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School districts desperately looking for custodians, bus drivers, substitute teachers and more

Idaho

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IDAHO FALLS —— Students in eastern Idaho are returning to classrooms and there’s a struggle to fill certain positions.

“I probably lost more than 50 percent of my subs (substitute teachers) in September 2020. It’s been hard to get people to work again after the pandemic,” said Nancy Peterson, substitute placement clerk for Bonneville Joint School District 93.

Some teachers have retired during the COVID-19 pandemic, and others have gone down other paths. That has lead to vacancies at local districts.

“We were short teachers. Math teachers at the high school level have been incredibly difficult to find,” said Fremont School District 215 Superintendent Byron Stutzman. “We’ve been fortunate enough to get all of our positions filled. We moved one teacher from a science position to a math position because he was dually endorsed. Elementary-wise, we had some difficulty hiring teachers. In fact, we had openings right up to almost three days before school started.”

Like District 215, Bonneville has managed to find enough full-time teachers, but they have a huge need for substitute teachers. Peterson explained to EastIdahoNews.com that the entire district needs about 150 substitutes on hand to manage teacher absences.

“I’ve got probably 100 now that take jobs off and on. They are not all full-time. That’s one of the advantages of being a sub. You can pick and choose what you want to work and when you want to work but it makes it tough when every teacher in the district wants to take the day off,” she said.

Peterson explained when she started working for the district about three and a half years ago, there were close to 200 substitutes.

Now they are advertising to recruit as many applicants as possible.

“We are giving some bonuses for those who sign up and teach so many days the first month that they are with the district,” Peterson said.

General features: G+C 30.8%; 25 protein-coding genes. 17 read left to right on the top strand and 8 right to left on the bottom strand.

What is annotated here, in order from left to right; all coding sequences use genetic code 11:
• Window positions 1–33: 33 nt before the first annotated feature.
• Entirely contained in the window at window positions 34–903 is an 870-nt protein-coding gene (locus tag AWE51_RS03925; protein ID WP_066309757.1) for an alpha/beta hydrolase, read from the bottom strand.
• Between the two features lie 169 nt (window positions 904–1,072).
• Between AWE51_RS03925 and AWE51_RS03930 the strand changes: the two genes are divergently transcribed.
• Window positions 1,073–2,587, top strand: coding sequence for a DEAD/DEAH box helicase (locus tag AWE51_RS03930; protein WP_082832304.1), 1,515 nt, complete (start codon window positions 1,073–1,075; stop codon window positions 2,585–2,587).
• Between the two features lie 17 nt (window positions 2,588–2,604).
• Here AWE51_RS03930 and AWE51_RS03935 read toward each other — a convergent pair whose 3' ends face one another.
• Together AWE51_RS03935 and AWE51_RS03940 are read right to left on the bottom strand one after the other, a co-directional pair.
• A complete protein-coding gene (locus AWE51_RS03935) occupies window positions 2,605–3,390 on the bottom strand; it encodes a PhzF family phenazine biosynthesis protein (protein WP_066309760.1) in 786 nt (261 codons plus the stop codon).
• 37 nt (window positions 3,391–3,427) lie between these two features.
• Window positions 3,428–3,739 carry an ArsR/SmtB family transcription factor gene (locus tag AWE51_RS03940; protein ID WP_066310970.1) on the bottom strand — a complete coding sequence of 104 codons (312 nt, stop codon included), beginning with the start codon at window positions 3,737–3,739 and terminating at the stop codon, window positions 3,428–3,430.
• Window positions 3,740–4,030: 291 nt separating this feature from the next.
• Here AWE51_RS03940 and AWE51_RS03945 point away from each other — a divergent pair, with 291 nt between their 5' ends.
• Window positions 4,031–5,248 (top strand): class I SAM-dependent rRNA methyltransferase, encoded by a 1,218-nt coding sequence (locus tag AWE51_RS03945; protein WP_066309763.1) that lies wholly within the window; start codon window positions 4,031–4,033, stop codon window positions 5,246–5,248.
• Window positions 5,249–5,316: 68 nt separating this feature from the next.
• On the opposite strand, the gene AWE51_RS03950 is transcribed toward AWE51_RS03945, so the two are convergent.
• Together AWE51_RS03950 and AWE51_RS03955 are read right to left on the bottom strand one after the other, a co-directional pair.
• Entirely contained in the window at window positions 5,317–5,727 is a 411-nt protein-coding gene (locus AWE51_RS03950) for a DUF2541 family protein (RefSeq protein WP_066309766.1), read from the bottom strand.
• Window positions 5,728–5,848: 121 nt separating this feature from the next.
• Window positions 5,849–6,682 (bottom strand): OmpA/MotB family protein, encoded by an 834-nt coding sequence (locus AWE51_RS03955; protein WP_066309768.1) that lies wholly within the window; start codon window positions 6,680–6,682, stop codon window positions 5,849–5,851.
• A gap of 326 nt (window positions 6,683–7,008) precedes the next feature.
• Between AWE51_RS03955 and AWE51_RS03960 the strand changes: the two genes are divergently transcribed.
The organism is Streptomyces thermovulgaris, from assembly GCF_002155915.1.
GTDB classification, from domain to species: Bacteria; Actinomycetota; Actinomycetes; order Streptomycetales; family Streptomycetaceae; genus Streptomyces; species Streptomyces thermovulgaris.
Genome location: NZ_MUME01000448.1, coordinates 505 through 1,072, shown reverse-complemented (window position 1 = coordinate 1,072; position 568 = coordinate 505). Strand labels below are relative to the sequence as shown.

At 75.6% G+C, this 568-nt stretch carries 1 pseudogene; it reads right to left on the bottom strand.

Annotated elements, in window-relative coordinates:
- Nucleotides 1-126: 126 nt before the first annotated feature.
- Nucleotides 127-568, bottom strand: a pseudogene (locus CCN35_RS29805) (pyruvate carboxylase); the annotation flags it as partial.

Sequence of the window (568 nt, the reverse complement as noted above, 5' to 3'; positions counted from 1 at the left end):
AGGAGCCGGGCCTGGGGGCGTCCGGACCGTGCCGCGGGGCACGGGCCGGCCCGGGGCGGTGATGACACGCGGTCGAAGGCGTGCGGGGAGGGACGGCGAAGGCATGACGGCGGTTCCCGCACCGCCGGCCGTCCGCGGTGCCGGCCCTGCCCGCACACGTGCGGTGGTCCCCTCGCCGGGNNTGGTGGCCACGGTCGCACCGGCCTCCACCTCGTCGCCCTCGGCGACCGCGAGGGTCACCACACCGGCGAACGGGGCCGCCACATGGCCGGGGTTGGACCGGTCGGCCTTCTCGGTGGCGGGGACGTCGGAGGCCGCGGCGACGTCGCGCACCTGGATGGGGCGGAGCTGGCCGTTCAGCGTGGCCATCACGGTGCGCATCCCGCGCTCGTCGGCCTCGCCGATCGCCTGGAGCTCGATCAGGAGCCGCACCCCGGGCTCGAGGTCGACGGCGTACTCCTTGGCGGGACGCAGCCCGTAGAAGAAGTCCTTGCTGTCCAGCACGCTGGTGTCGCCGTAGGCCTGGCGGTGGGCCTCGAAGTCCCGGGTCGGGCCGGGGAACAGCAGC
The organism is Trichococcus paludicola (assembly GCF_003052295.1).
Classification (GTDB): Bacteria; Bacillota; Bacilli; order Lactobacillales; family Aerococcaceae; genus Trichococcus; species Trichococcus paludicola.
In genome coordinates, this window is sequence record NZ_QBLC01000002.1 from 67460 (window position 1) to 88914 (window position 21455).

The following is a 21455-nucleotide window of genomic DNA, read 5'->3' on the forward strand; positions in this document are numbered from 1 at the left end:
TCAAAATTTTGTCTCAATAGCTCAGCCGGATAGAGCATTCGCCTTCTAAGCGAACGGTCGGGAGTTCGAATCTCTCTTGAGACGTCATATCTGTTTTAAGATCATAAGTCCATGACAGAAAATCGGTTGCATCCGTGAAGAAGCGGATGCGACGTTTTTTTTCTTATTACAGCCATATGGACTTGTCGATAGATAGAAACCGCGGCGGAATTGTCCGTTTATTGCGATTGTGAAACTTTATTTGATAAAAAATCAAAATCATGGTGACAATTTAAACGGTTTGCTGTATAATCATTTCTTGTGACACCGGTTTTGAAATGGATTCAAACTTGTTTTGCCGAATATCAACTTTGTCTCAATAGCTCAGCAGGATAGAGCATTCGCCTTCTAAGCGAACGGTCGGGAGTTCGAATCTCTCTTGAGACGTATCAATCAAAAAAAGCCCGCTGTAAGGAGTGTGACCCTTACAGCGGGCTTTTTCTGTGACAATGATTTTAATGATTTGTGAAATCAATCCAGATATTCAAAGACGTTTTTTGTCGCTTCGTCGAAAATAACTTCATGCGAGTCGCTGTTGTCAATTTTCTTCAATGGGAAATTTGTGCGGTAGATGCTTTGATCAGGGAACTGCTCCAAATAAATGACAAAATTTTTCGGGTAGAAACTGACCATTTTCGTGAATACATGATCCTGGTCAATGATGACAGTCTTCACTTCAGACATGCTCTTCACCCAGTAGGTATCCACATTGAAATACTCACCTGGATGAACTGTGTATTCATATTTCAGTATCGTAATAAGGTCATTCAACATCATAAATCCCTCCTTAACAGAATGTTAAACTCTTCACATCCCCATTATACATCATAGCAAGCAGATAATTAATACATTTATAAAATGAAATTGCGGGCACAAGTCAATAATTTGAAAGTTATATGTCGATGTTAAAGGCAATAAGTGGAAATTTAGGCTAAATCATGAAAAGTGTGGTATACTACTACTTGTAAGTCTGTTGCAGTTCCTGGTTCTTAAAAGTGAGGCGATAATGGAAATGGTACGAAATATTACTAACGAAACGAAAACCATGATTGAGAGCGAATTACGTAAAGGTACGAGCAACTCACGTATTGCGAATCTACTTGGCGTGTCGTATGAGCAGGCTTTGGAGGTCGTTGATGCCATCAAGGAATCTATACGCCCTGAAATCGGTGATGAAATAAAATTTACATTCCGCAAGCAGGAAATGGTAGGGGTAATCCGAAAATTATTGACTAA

Madison School District 321 is also looking to fill several positions.

“It’s the classified positions that we are struggling a little bit in,” Assistant Superintendent Travis Schwab said. “Our custodial staff is short, our maintenance staff is short, our bus drivers, our paraprofessionals, and our special education department is down a little bit. We are anxiously anticipating when the college students come back because they fill a lot of those positions, but they don’t start until mid-September. We just kind of scramble for a couple of weeks.”

He explained the district needs all the people they can get to come work for those positions.

“Our school board passed a minimum of a 2 percent raise and getting everyone to at least $11 an hour just because we had some positions that were still under $10. Honestly, as a district, we cannot function without our classified staff,” he said.

In Idaho Falls School District 91, spokeswoman Margaret Wimborne says they see some of the same types of challenges.

“This time of year, we are always hiring custodians and other support positions. The market is a little bit tighter than we’ve seen in previous years but this time of year, it’s pretty common for us to be trying to fill those positions,” she said.

For more information about jobs at local districts, visit these links:

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